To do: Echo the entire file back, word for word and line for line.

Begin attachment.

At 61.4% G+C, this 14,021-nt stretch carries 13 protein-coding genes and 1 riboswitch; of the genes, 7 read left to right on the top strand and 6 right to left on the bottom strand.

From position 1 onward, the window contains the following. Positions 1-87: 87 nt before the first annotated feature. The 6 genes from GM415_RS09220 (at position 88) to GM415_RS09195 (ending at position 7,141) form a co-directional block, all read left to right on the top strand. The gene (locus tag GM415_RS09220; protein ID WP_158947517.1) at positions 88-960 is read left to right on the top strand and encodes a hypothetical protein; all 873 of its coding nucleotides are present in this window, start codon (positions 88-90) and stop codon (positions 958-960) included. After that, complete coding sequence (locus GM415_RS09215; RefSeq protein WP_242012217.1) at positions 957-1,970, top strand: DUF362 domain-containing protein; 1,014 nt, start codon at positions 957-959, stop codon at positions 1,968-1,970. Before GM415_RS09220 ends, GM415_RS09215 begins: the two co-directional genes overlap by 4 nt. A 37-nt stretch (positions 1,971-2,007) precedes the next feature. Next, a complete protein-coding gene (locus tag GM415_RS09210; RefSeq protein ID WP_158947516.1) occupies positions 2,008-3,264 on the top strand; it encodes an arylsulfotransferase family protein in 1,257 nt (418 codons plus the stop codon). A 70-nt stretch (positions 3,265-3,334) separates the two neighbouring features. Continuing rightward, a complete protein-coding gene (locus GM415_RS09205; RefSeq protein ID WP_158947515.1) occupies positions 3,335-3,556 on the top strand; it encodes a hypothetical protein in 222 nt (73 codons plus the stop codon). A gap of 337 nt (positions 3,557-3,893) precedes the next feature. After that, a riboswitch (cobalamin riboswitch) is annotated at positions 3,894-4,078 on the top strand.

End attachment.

At 61.4% G+C, this 14,021-nt stretch carries 13 protein-coding genes and 1 riboswitch; of the genes, 7 read left to right on the top strand and 6 right to left on the bottom strand.

From position 1 onward, the window contains the following. Positions 1-87: 87 nt before the first annotated feature. The 6 genes from GM415_RS09220 (at position 88) to GM415_RS09195 (ending at position 7,141) form a co-directional block, all read left to right on the top strand. The gene (locus tag GM415_RS09220; protein ID WP_158947517.1) at positions 88-960 is read left to right on the top strand and encodes a hypothetical protein; all 873 of its coding nucleotides are present in this window, start codon (positions 88-90) and stop codon (positions 958-960) included. After that, complete coding sequence (locus GM415_RS09215; RefSeq protein WP_242012217.1) at positions 957-1,970, top strand: DUF362 domain-containing protein; 1,014 nt, start codon at positions 957-959, stop codon at positions 1,968-1,970. Before GM415_RS09220 ends, GM415_RS09215 begins: the two co-directional genes overlap by 4 nt. A 37-nt stretch (positions 1,971-2,007) precedes the next feature. Next, a complete protein-coding gene (locus tag GM415_RS09210; RefSeq protein ID WP_158947516.1) occupies positions 2,008-3,264 on the top strand; it encodes an arylsulfotransferase family protein in 1,257 nt (418 codons plus the stop codon). A 70-nt stretch (positions 3,265-3,334) separates the two neighbouring features. Continuing rightward, a complete protein-coding gene (locus GM415_RS09205; RefSeq protein ID WP_158947515.1) occupies positions 3,335-3,556 on the top strand; it encodes a hypothetical protein in 222 nt (73 codons plus the stop codon). A gap of 337 nt (positions 3,557-3,893) precedes the next feature. After that, a riboswitch (cobalamin riboswitch) is annotated at positions 3,894-4,078 on the top strand.